Nous portons une lourde responsabilité. Les Africains de la prochaine génération observeront nos actes - ils les observent déj à, d'ailleurs - et se demanderont si nous avons tout fait pour préparer l'Afrique au XXIe siècle. Si nous leur avons donné la paix et la prospérité qu'ils méritent. Si les valeurs que nous leurs avons léguées sont celles du respect des droits de l'homme, de la tolérance et de la coexistence pacifique.

The answers, my friends, will be in deeds and not words. They will be found in our determination to ensure pluralism within States, so that there can be peace between States. They will be found in our willingness to end conflict, so that development can be given a real chance.

Yes, we must have African solutions to African problems. But the test of those solutions must be in their results, not in their origins. What matters is not who provides the solutions, but whether they provide lasting peace and equitable prosperity.

That we can provide those answers, now and in the future, I have no doubt. Africa's extraordinary human and material resources, the resilience and humanity of its peoples, the growing appreciation for the rule of law, the education of our youth -- all these offer a potential without equal in our Continent's history. We must now do our part.

In my 20 months as United Nations Secretary-General, I have done my best to make Africa's security and development a priority. I have tried to focus the energies and ideas of the United Nations clearly and resolutely on Africa's challenges.

I said when I delivered my report on conflict in Africa to the Security Council last April, and I say to you again today: For too long, conflict in Africa has been seen as inevitable or intractable, or both. It is neither. Conflict in Africa, as everywhere, is caused by human action, and can be ended by human action. But, that action requires imagination, persistence, patience and, above all, will. It requires the political will, specifically, to solve conflicts by political and not military means, to take good governance seriously, and to promote economic growth.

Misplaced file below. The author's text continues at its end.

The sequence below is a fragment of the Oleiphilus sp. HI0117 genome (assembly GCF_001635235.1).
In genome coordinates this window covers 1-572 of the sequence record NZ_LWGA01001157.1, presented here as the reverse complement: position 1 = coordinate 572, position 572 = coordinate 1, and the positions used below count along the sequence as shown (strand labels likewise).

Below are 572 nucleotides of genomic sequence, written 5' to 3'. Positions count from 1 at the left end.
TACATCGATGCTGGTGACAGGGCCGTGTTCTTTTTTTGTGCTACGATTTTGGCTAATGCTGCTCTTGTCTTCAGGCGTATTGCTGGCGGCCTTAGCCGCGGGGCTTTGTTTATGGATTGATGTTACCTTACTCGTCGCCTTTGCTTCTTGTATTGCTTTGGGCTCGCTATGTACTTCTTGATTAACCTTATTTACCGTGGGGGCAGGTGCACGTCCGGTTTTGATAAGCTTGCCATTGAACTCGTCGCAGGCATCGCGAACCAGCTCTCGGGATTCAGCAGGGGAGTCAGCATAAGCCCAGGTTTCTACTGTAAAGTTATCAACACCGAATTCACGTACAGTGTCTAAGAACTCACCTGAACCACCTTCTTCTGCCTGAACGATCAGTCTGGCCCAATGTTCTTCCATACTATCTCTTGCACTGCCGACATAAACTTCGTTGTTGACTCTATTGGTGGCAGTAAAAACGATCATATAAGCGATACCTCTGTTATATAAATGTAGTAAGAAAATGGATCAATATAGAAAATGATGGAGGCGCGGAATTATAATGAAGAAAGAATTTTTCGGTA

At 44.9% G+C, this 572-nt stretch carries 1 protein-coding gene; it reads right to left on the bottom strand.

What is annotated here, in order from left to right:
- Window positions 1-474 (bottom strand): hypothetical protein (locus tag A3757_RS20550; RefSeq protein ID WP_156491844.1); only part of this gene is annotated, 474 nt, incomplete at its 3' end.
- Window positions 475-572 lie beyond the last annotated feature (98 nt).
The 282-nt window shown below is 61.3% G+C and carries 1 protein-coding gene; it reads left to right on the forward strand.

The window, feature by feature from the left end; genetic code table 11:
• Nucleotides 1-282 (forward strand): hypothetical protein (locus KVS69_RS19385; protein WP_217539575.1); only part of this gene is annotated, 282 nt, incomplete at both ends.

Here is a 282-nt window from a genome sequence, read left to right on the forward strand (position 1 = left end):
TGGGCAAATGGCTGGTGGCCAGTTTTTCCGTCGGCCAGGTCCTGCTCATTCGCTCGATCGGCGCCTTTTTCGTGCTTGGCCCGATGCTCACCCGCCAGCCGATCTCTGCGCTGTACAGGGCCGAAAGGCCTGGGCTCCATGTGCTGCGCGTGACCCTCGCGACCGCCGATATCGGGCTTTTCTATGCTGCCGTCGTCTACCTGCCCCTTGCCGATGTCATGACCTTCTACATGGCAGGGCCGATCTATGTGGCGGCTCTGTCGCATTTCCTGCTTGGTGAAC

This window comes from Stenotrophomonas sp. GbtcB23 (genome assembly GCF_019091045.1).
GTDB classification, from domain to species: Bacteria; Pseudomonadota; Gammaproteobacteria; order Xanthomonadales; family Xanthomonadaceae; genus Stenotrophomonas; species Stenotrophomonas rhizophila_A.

Already, the follow-up to the report has begun within the United Nations, primarily in the economic area, but also including special conferences on Guinea, Liberia and Sierra Leone. Last week, the Security Council passed two new resolutions on Africa in response to my report, one on the safety of refugee camps, the other on illicit arms flows. These decisions illustrate the Council's active concern for two issues which are critical to our Continent's security.

Indeed, it is worth noting that over 60 per cent of the Security Council's work is devoted to African issues and other organs of the United Nations are not lagging behind. The General Assembly, after an extensive debate, is now ready to adopt a resolution which, among other things, will establish its own ad hoc mechanism for monitoring the implementation of my report. The Economic and Social Council, too, will address the report in depth during its next substantive session.